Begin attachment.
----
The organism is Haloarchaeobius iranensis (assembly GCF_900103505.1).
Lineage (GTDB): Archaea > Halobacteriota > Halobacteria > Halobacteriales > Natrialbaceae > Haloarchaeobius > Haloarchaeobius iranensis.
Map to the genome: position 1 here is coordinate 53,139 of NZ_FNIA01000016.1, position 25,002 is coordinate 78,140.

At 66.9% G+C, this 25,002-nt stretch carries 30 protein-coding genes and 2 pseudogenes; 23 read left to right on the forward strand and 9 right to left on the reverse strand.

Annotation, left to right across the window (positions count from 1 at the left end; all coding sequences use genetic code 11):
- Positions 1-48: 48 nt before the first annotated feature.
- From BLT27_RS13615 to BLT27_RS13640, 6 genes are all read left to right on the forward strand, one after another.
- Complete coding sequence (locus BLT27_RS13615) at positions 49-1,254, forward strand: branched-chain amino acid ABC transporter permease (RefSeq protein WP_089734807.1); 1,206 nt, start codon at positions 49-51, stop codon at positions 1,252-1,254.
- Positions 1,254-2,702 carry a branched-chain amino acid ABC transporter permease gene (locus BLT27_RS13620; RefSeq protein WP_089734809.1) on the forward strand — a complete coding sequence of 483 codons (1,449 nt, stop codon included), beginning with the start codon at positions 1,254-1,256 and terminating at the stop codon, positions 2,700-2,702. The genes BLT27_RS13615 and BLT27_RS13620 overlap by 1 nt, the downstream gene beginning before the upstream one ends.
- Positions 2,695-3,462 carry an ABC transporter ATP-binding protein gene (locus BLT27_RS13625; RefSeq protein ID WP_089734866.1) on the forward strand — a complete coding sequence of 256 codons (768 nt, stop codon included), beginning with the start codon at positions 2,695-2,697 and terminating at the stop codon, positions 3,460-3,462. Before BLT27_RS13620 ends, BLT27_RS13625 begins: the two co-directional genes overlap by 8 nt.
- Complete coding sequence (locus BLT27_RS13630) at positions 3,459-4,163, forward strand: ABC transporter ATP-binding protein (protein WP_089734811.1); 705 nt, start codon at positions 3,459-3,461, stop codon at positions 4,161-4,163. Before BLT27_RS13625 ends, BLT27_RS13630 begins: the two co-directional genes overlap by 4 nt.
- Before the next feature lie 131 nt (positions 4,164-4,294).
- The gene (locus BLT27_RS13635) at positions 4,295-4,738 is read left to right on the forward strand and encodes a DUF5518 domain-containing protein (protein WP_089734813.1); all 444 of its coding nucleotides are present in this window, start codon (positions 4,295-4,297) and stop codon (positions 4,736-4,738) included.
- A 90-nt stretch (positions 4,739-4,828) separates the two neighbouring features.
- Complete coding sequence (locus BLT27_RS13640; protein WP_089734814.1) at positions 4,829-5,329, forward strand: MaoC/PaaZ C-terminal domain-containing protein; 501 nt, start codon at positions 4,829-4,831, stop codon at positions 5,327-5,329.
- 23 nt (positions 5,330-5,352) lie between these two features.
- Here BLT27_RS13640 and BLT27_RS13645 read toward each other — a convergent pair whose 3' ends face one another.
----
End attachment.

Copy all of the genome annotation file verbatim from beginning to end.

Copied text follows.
The organism is Haloarchaeobius iranensis (assembly GCF_900103505.1).
Lineage (GTDB): Archaea > Halobacteriota > Halobacteria > Halobacteriales > Natrialbaceae > Haloarchaeobius > Haloarchaeobius iranensis.
Map to the genome: position 1 here is coordinate 53,139 of NZ_FNIA01000016.1, position 25,002 is coordinate 78,140.

At 66.9% G+C, this 25,002-nt stretch carries 30 protein-coding genes and 2 pseudogenes; 23 read left to right on the forward strand and 9 right to left on the reverse strand.

Annotation, left to right across the window (positions count from 1 at the left end; all coding sequences use genetic code 11):
- Positions 1-48: 48 nt before the first annotated feature.
- From BLT27_RS13615 to BLT27_RS13640, 6 genes are all read left to right on the forward strand, one after another.
- Complete coding sequence (locus BLT27_RS13615) at positions 49-1,254, forward strand: branched-chain amino acid ABC transporter permease (RefSeq protein WP_089734807.1); 1,206 nt, start codon at positions 49-51, stop codon at positions 1,252-1,254.
- Positions 1,254-2,702 carry a branched-chain amino acid ABC transporter permease gene (locus BLT27_RS13620; RefSeq protein WP_089734809.1) on the forward strand — a complete coding sequence of 483 codons (1,449 nt, stop codon included), beginning with the start codon at positions 1,254-1,256 and terminating at the stop codon, positions 2,700-2,702. The genes BLT27_RS13615 and BLT27_RS13620 overlap by 1 nt, the downstream gene beginning before the upstream one ends.
- Positions 2,695-3,462 carry an ABC transporter ATP-binding protein gene (locus BLT27_RS13625; RefSeq protein ID WP_089734866.1) on the forward strand — a complete coding sequence of 256 codons (768 nt, stop codon included), beginning with the start codon at positions 2,695-2,697 and terminating at the stop codon, positions 3,460-3,462. Before BLT27_RS13620 ends, BLT27_RS13625 begins: the two co-directional genes overlap by 8 nt.
- Complete coding sequence (locus BLT27_RS13630) at positions 3,459-4,163, forward strand: ABC transporter ATP-binding protein (protein WP_089734811.1); 705 nt, start codon at positions 3,459-3,461, stop codon at positions 4,161-4,163. Before BLT27_RS13625 ends, BLT27_RS13630 begins: the two co-directional genes overlap by 4 nt.
- Before the next feature lie 131 nt (positions 4,164-4,294).
- The gene (locus BLT27_RS13635) at positions 4,295-4,738 is read left to right on the forward strand and encodes a DUF5518 domain-containing protein (protein WP_089734813.1); all 444 of its coding nucleotides are present in this window, start codon (positions 4,295-4,297) and stop codon (positions 4,736-4,738) included.
- A 90-nt stretch (positions 4,739-4,828) separates the two neighbouring features.
- Complete coding sequence (locus BLT27_RS13640; protein WP_089734814.1) at positions 4,829-5,329, forward strand: MaoC/PaaZ C-terminal domain-containing protein; 501 nt, start codon at positions 4,829-4,831, stop codon at positions 5,327-5,329.
- 23 nt (positions 5,330-5,352) lie between these two features.
- Here BLT27_RS13640 and BLT27_RS13645 read toward each other — a convergent pair whose 3' ends face one another.